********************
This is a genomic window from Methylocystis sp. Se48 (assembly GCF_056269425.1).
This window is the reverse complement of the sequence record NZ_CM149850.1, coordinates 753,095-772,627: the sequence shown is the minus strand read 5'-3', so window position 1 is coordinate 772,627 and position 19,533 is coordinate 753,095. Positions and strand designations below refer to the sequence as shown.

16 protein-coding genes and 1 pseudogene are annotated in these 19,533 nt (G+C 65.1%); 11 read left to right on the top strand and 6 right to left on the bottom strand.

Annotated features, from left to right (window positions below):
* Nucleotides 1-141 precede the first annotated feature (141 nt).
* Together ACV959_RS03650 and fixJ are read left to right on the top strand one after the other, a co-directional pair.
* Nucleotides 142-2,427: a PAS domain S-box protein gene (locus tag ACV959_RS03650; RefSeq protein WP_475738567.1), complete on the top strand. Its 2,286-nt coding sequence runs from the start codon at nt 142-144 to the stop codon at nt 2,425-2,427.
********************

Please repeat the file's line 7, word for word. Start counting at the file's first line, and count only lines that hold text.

* Nucleotides 142-2,427: a PAS domain S-box protein gene (locus tag ACV959_RS03650; RefSeq protein WP_475738567.1), complete on the top strand. Its 2,286-nt coding sequence runs from the start codon at nt 142-144 to the stop codon at nt 2,425-2,427.